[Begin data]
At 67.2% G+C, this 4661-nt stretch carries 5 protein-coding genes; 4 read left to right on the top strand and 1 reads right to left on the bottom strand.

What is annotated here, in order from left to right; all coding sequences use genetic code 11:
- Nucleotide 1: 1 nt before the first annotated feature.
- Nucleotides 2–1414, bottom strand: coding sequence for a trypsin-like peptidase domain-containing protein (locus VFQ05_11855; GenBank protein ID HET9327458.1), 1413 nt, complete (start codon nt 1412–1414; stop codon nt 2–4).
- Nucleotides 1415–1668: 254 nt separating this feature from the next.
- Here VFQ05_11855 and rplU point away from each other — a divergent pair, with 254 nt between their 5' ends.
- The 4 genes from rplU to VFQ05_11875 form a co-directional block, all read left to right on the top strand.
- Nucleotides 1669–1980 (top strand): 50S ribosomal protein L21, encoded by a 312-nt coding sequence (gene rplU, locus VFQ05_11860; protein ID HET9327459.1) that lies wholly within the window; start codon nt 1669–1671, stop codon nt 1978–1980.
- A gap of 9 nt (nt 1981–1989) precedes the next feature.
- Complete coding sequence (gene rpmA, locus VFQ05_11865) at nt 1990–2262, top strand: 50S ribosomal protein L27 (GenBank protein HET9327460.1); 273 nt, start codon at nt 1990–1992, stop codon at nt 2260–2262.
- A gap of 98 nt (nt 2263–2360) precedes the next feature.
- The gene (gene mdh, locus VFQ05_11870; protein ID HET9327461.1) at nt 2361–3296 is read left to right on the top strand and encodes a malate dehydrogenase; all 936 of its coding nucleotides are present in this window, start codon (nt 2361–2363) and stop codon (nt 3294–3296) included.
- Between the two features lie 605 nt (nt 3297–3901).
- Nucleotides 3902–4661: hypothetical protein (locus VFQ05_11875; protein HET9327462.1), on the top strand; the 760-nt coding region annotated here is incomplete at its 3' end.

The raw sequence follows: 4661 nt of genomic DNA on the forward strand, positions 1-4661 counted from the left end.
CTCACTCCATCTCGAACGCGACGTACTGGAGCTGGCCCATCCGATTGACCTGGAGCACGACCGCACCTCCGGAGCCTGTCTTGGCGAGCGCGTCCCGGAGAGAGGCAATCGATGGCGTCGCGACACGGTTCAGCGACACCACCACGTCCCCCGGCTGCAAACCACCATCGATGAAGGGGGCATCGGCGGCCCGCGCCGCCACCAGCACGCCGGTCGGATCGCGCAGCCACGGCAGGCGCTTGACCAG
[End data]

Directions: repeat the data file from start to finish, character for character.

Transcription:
At 67.2% G+C, this 4661-nt stretch carries 5 protein-coding genes; 4 read left to right on the top strand and 1 reads right to left on the bottom strand.

What is annotated here, in order from left to right; all coding sequences use genetic code 11:
- Nucleotide 1: 1 nt before the first annotated feature.
- Nucleotides 2–1414, bottom strand: coding sequence for a trypsin-like peptidase domain-containing protein (locus VFQ05_11855; GenBank protein ID HET9327458.1), 1413 nt, complete (start codon nt 1412–1414; stop codon nt 2–4).
- Nucleotides 1415–1668: 254 nt separating this feature from the next.
- Here VFQ05_11855 and rplU point away from each other — a divergent pair, with 254 nt between their 5' ends.
- The 4 genes from rplU to VFQ05_11875 form a co-directional block, all read left to right on the top strand.
- Nucleotides 1669–1980 (top strand): 50S ribosomal protein L21, encoded by a 312-nt coding sequence (gene rplU, locus VFQ05_11860; protein ID HET9327459.1) that lies wholly within the window; start codon nt 1669–1671, stop codon nt 1978–1980.
- A gap of 9 nt (nt 1981–1989) precedes the next feature.
- Complete coding sequence (gene rpmA, locus VFQ05_11865) at nt 1990–2262, top strand: 50S ribosomal protein L27 (GenBank protein HET9327460.1); 273 nt, start codon at nt 1990–1992, stop codon at nt 2260–2262.
- A gap of 98 nt (nt 2263–2360) precedes the next feature.
- The gene (gene mdh, locus VFQ05_11870; protein ID HET9327461.1) at nt 2361–3296 is read left to right on the top strand and encodes a malate dehydrogenase; all 936 of its coding nucleotides are present in this window, start codon (nt 2361–2363) and stop codon (nt 3294–3296) included.
- Between the two features lie 605 nt (nt 3297–3901).
- Nucleotides 3902–4661: hypothetical protein (locus VFQ05_11875; protein HET9327462.1), on the top strand; the 760-nt coding region annotated here is incomplete at its 3' end.

The raw sequence follows: 4661 nt of genomic DNA on the forward strand, positions 1-4661 counted from the left end.
CTCACTCCATCTCGAACGCGACGTACTGGAGCTGGCCCATCCGATTGACCTGGAGCACGACCGCACCTCCGGAGCCTGTCTTGGCGAGCGCGTCCCGGAGAGAGGCAATCGATGGCGTCGCGACACGGTTCAGCGACACCACCACGTCCCCCGGCTGCAAACCACCATCGATGAAGGGGGCATCGGCGGCCCGCGCCGCCACCAGCACGCCGGTCGGATCGCGCAGCCACGGCAGGCGCTTGACCAG